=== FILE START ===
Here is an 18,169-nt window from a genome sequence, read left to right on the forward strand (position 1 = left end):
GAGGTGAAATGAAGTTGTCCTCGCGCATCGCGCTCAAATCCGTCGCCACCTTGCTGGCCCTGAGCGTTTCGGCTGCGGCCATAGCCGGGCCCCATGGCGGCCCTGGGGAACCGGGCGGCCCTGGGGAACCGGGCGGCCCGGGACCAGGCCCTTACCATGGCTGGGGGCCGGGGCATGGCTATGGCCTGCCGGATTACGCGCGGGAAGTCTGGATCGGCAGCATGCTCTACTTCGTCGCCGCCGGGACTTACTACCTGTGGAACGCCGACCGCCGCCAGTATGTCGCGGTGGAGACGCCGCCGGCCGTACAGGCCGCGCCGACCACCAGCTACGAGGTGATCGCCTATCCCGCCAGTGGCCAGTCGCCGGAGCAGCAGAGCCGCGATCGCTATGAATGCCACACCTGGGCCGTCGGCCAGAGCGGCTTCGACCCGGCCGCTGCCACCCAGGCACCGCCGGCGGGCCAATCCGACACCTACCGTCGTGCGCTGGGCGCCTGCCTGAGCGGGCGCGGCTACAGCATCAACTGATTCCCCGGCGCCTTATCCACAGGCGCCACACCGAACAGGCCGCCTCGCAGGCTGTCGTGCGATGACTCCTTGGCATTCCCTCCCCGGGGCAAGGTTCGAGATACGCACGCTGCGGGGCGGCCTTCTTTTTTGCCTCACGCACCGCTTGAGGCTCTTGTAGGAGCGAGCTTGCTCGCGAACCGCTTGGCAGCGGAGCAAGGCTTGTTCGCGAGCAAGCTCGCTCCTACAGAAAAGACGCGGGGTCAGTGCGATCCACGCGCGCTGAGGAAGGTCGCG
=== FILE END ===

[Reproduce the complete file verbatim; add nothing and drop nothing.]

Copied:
Here is an 18,169-nt window from a genome sequence, read left to right on the forward strand (position 1 = left end):
GAGGTGAAATGAAGTTGTCCTCGCGCATCGCGCTCAAATCCGTCGCCACCTTGCTGGCCCTGAGCGTTTCGGCTGCGGCCATAGCCGGGCCCCATGGCGGCCCTGGGGAACCGGGCGGCCCTGGGGAACCGGGCGGCCCGGGACCAGGCCCTTACCATGGCTGGGGGCCGGGGCATGGCTATGGCCTGCCGGATTACGCGCGGGAAGTCTGGATCGGCAGCATGCTCTACTTCGTCGCCGCCGGGACTTACTACCTGTGGAACGCCGACCGCCGCCAGTATGTCGCGGTGGAGACGCCGCCGGCCGTACAGGCCGCGCCGACCACCAGCTACGAGGTGATCGCCTATCCCGCCAGTGGCCAGTCGCCGGAGCAGCAGAGCCGCGATCGCTATGAATGCCACACCTGGGCCGTCGGCCAGAGCGGCTTCGACCCGGCCGCTGCCACCCAGGCACCGCCGGCGGGCCAATCCGACACCTACCGTCGTGCGCTGGGCGCCTGCCTGAGCGGGCGCGGCTACAGCATCAACTGATTCCCCGGCGCCTTATCCACAGGCGCCACACCGAACAGGCCGCCTCGCAGGCTGTCGTGCGATGACTCCTTGGCATTCCCTCCCCGGGGCAAGGTTCGAGATACGCACGCTGCGGGGCGGCCTTCTTTTTTGCCTCACGCACCGCTTGAGGCTCTTGTAGGAGCGAGCTTGCTCGCGAACCGCTTGGCAGCGGAGCAAGGCTTGTTCGCGAGCAAGCTCGCTCCTACAGAAAAGACGCGGGGTCAGTGCGATCCACGCGCGCTGAGGAAGGTCGCG